According to scientific research, all forms of natural dietary riboflavin have equal absorption rates. Your body absorbs this nutrient very quickly, and in most cases, nearly 100% of ingested riboflavin is absorbed.
Your body processes riboflavin and excretes this nutrient almost immediately.
Since riboflavin is essential for the production of glutathione, it is an antioxidant, and some research indicates that this vitamin has antioxidant activity independent of the production of glutathione. Therefore, it helps your body fight back against free radicals and reduce oxidative stress and inflammation from multiple angles.
Riboflavin toxicity is incredibly rare. Since your body processes this nutrient so quickly, it’s almost impossible to build up the riboflavin levels necessary to cause toxicity. Temporary symptoms of riboflavin overdose may include nausea, diarrhoea, and vomiting as your body attempts to return concentrations of this nutrient to normal levels.
Riboflavin does not build up in your body to any significant degree. Instead, it’s excreted rapidly.
Consuming riboflavin in food or supplement form does not interfere with any dietary restrictions.
The riboflavin found in fortified foods is synthetic, and this type of vitamin B2 has lower absorption rates. Synthetic riboflavin is created by fermenting GMO bacteria, and your body flushes it out like a toxin.
The only potential advantage of synthetic riboflavin would be reduced cost. The body does not process this nutrient as well as natural vitamin B2.
Synthetic vitamin B2 has a poor rate of absorption as compared to natural riboflavin.
Your body reacts better to natural riboflavin, and it’s not clear whether artificial forms of this vitamin are safe.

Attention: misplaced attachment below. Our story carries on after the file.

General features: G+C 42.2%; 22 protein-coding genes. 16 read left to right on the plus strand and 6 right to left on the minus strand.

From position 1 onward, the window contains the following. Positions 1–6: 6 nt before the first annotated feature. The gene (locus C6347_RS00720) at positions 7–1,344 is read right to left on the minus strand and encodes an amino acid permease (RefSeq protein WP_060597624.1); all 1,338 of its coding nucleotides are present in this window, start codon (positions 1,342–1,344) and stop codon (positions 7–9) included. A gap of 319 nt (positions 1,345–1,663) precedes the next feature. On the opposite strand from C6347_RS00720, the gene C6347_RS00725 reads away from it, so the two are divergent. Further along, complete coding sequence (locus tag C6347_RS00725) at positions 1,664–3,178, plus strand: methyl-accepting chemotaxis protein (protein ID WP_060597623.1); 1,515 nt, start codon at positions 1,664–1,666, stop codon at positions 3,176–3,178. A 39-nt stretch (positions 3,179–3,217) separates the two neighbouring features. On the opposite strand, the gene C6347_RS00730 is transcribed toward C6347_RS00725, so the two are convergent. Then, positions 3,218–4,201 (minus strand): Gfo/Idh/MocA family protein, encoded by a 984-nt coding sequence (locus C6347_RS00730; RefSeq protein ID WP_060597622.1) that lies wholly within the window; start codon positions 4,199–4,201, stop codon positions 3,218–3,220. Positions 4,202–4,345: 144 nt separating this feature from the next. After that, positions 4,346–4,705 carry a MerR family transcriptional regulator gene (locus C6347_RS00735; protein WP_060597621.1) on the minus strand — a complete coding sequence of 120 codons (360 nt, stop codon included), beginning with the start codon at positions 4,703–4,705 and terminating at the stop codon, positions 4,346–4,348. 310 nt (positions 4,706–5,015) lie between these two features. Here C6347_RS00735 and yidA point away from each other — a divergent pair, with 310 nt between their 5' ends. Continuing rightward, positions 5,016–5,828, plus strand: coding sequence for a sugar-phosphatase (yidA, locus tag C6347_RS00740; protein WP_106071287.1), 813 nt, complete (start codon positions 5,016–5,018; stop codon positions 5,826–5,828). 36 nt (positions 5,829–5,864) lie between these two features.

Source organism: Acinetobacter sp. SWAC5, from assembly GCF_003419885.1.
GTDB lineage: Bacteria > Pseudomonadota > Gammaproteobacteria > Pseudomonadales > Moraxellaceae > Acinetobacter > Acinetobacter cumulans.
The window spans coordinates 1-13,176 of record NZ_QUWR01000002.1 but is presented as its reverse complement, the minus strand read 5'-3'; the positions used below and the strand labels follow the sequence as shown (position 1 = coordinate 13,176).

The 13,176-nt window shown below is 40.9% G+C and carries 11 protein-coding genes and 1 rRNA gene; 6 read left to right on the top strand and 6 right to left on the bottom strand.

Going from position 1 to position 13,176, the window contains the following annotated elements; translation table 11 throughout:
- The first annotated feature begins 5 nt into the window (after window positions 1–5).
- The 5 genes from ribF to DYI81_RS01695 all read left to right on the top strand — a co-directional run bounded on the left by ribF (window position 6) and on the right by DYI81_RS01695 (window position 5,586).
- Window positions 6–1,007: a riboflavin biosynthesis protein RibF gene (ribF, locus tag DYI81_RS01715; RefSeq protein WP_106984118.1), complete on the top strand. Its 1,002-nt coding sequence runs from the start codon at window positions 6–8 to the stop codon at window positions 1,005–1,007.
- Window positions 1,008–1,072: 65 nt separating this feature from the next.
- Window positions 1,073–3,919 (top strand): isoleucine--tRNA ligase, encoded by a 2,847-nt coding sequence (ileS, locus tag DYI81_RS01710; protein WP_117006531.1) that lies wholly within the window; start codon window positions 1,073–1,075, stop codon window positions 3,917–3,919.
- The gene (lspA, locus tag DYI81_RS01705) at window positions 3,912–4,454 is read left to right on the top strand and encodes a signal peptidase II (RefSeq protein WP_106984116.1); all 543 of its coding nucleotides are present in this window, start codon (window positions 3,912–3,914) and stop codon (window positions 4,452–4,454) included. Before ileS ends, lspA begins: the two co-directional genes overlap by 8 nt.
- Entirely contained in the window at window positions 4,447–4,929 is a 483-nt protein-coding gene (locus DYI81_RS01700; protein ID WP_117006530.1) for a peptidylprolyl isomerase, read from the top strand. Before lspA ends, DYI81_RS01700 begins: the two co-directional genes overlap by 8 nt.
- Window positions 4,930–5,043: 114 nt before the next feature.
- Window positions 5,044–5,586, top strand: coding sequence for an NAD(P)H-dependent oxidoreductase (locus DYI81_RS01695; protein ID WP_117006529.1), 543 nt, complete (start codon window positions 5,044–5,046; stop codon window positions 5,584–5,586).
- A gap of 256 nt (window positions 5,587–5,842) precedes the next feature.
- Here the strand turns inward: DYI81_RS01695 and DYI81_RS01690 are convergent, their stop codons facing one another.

You can either take this vitamin by consuming riboflavin-rich foods or by taking a multivitamin that contains riboflavin.
A 2019 study supports riboflavin’s action as an antioxidant, and this research even suggests that vitamin B2 may be able to return reduced dopamine levels to their usual concentrations. In addition, scientists recently looked into the potential of riboflavin as a drug transporter; since this mineral already helps your body transport energy, researchers found this application worth looking into, and it turns out that vitamin B2 shows significant promise as a drug transportation agent. Riboflavin may, therefore, be able to replace dangerous or outdated drug transportation mechanisms.
Even if you consume animal products, B vitamins can be hard to source, and vegans and vegetarians historically have had a lot of trouble with getting enough B vitamins just from food. Anaemia is a common problem for people who don’t eat meat, and this condition only becomes exacerbated when you don’t consume enough vitamin B2 to provide adequate iron processing.
Here at WeAreFeel, we make things easy and provide you with the exact amount of riboflavin you need to stay healthy whether you don’t eat meat or you’re just too busy to sit down to three square meals per day. Instead of worrying about anaemia, dealing with fatigue, or suffering from migraines, supplement with Feel once per day to get all the vitamin B2 your body needs!